Market Intelligence

May 1, 2019, by: Fifth Avenue

“So our market has shifted, but for how long?” The Fifth Dimension 2019 Spring Edition

Our aim is to provide a comprehensive, concise, informative and thought-provoking summary regarding new home sales, the majority of which are not recorded in MLS. Click here to download your copy of the Fifth Dimension.

To ensure the supporting data for this 2019 Spring edition is objectively collected and presented, we collaborate with highly regarded Urban Analytics (UA) a leading provider of advisory services on the new multifamily home market. UA has been tracking the new multifamily home market in Metropolitan Vancouver since 1994 and has been a vital contributor to this report since its inception in the First Quarter of 2010.

Undeniably, there has been a shift in our market – but for how long? According to Central 1 Credit Union Chief Economist, Helmut Pastrick at the Vancouver Real Estate Forum on April 4th, “The future holds even brighter times…Prices will double between 2016 and 2041” he added, “and it wouldn’t surprise me if that’s on the low side. The reason is simple: the region’s population is increasing, and densification is the name of the game in the Metro area as developers try to build more homes for more people. Throw in the effect of increased regulation and rising construction costs, from materials to labour, and there’s only one direction for prices to go over the long term”.

Here’s my question. Do we acknowledge that we are in a housing affordability crisis? Yes or No? The definition of crisis is “a time of intense difficulty, trouble, or danger”. If we are in a crisis then I have to ask: Are we collectively acting like it?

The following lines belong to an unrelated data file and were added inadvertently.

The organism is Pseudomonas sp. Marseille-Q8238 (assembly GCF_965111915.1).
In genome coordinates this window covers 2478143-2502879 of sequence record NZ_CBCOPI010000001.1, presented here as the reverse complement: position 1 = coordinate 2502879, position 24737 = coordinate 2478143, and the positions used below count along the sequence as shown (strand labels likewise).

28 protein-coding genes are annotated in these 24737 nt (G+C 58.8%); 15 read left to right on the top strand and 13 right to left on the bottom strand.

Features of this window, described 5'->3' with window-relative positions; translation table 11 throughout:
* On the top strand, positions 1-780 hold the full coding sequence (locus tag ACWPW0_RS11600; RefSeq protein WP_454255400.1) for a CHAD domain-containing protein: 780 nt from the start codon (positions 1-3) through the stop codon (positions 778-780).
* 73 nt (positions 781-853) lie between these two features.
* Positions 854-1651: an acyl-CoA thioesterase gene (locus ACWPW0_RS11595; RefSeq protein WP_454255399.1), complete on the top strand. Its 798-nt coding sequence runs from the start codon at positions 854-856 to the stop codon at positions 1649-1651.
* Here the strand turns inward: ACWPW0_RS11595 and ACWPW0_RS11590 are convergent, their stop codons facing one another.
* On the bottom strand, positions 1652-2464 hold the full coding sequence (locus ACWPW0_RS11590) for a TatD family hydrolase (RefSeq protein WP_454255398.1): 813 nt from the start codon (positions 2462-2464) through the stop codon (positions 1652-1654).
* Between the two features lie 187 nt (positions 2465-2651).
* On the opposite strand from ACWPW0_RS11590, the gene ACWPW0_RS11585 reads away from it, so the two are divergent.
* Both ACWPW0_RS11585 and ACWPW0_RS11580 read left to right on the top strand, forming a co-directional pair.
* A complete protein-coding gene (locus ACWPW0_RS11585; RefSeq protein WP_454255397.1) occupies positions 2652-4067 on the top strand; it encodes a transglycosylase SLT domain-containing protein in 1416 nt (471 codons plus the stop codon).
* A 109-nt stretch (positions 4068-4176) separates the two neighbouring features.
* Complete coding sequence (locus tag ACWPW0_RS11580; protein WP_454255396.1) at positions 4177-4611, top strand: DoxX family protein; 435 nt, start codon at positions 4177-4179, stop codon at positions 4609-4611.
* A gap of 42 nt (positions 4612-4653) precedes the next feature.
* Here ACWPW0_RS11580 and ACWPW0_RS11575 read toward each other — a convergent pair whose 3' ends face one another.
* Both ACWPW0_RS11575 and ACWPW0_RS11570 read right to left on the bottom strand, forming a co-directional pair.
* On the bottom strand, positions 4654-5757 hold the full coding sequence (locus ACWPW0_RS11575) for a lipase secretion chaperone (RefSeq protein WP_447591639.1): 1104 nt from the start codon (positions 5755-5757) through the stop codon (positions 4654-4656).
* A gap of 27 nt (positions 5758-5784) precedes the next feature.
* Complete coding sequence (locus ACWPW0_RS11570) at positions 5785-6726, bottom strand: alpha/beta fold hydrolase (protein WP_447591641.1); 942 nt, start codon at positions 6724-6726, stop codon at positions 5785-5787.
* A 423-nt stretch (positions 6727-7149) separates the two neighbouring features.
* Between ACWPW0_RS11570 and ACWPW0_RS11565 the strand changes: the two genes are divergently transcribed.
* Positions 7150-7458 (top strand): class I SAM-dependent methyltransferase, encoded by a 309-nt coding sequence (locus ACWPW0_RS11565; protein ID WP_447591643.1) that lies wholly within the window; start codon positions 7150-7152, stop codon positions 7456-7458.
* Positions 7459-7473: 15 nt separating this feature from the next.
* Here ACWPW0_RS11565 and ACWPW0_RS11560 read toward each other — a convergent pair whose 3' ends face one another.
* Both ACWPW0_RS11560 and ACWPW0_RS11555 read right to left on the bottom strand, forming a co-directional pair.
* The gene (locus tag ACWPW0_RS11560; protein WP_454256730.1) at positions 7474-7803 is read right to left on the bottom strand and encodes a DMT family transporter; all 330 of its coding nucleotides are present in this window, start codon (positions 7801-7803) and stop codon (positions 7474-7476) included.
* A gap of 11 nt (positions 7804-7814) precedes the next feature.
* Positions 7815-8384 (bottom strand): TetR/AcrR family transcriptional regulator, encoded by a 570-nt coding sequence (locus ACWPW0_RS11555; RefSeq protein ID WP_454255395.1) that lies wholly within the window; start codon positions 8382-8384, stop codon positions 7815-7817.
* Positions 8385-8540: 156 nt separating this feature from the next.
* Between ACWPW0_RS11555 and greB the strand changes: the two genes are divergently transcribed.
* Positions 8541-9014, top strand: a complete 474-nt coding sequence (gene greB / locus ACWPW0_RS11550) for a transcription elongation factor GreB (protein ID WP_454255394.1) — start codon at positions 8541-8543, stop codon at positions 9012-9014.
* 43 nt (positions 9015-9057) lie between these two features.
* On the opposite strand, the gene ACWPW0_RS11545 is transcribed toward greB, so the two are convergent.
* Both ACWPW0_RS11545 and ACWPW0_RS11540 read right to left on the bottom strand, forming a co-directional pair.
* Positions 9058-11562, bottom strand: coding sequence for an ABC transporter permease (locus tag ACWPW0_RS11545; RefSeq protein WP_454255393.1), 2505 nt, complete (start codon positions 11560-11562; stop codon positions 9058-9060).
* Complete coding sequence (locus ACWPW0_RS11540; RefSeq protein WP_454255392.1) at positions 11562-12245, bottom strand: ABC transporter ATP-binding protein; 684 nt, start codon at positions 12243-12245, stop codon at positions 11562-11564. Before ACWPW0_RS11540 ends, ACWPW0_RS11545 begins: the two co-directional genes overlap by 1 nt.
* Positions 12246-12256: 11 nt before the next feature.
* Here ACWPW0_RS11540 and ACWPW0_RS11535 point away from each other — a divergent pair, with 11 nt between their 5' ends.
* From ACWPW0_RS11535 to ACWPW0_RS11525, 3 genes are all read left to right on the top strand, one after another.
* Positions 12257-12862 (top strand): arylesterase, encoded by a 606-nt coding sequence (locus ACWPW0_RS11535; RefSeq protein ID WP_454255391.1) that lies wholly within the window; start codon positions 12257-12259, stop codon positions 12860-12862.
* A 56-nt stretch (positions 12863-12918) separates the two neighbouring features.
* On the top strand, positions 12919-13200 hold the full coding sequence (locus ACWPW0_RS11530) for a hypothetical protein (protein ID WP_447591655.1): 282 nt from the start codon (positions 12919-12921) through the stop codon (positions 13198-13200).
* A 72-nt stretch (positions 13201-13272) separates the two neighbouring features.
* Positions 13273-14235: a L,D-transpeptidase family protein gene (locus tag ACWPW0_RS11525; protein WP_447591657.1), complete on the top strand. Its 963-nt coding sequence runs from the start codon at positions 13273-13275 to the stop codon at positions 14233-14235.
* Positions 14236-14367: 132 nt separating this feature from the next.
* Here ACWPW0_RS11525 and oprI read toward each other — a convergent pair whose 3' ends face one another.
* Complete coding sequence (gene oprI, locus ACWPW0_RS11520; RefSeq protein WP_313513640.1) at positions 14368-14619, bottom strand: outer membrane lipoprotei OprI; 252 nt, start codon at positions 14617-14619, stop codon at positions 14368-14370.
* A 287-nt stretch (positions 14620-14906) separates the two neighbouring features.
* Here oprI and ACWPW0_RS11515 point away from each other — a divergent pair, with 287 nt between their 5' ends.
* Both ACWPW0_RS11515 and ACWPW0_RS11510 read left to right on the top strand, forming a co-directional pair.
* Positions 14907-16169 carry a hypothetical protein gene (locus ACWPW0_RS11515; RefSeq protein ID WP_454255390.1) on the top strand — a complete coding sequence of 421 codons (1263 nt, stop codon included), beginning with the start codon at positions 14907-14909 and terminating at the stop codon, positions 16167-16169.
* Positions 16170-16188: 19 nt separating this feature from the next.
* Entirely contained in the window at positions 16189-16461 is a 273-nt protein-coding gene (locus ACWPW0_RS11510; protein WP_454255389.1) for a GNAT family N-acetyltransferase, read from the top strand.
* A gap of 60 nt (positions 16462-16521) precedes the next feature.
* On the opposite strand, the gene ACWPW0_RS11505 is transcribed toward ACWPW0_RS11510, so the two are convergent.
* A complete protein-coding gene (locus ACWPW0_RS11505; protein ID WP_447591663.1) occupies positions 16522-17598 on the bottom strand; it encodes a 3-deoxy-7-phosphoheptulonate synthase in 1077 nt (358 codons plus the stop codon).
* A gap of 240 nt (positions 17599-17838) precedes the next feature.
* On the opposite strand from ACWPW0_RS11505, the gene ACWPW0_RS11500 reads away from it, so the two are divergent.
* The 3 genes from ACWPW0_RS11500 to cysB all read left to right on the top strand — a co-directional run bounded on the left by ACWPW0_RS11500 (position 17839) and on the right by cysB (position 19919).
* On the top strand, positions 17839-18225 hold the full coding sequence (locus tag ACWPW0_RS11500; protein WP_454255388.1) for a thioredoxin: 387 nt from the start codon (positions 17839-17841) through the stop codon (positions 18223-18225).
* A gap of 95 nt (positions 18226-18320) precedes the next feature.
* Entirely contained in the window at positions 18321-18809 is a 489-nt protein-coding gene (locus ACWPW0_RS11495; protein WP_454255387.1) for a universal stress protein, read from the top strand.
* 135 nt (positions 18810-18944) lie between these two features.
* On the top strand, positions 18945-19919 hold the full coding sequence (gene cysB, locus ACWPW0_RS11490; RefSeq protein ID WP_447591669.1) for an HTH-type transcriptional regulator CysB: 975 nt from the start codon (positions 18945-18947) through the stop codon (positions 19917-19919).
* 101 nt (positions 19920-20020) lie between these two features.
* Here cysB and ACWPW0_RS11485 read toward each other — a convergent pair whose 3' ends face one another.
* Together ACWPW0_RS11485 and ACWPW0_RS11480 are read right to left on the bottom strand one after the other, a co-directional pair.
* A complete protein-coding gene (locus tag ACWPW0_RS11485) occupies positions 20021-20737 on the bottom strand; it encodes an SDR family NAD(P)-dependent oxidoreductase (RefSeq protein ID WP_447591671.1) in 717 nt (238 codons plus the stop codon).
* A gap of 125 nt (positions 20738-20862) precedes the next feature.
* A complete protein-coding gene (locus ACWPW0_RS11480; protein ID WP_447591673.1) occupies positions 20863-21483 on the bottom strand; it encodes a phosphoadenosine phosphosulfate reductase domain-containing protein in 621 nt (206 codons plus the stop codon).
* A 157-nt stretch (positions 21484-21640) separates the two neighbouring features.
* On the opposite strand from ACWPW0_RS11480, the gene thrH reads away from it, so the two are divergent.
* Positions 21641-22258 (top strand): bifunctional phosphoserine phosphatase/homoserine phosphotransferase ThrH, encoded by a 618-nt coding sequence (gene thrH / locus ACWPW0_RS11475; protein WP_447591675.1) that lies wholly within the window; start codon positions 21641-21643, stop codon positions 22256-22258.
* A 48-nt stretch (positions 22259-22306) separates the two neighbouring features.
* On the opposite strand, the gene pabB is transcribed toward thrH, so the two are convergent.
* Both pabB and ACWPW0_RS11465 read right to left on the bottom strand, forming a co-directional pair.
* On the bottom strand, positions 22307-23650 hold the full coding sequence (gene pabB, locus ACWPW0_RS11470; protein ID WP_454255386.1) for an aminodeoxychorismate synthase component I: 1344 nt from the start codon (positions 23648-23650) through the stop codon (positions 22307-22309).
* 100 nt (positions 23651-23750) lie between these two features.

I do recognize we have issues to address with respect to housing and if we aren’t already in crisis mode, we seem to be heading there. To address this situation it requires both clarity and co-operation. I appreciate the perspective that local architects Gair Williamson and Chris Knight recently shared with Vancouver City Council. For starters, they stated “At one end of the spectrum is the dire situation of the city’s most vulnerable groups, who are unable to afford even the lowest market-rate rents (which themselves are NOT affordable!). At the other end of the spectrum, an out-of-control real estate market means that middle-income families can no longer expect to be able to buy a home, and market-rental rates are driving young families to other centres in the lower mainland or beyond. These are two very different problems which are all-too-frequently discussed in the same breath”. I agree and think we need to approach these as equally important yet separate issues.

Crisis can bring good. It has the potential to bring diverse people together to create positive change. Events like the flooding in eastern Canada this Spring or the Humboldt Broncos tragedy really do bring out the best of us with respect to compassion and support. It leaves me wondering if there isn’t a better way for our industry, the government and the general public to come together and create more integrated, unifying solutions. What do you think? Any ideas?

 

As always, feel free to share this report as widely as you see fit.

 

 


W. Scott Brown, President & CEO
Fifth Avenue Real Estate Marketing Ltd.


Listen to Scott each Friday at 6:45 a.m. on Sportsnet’s the Starting Line Up.

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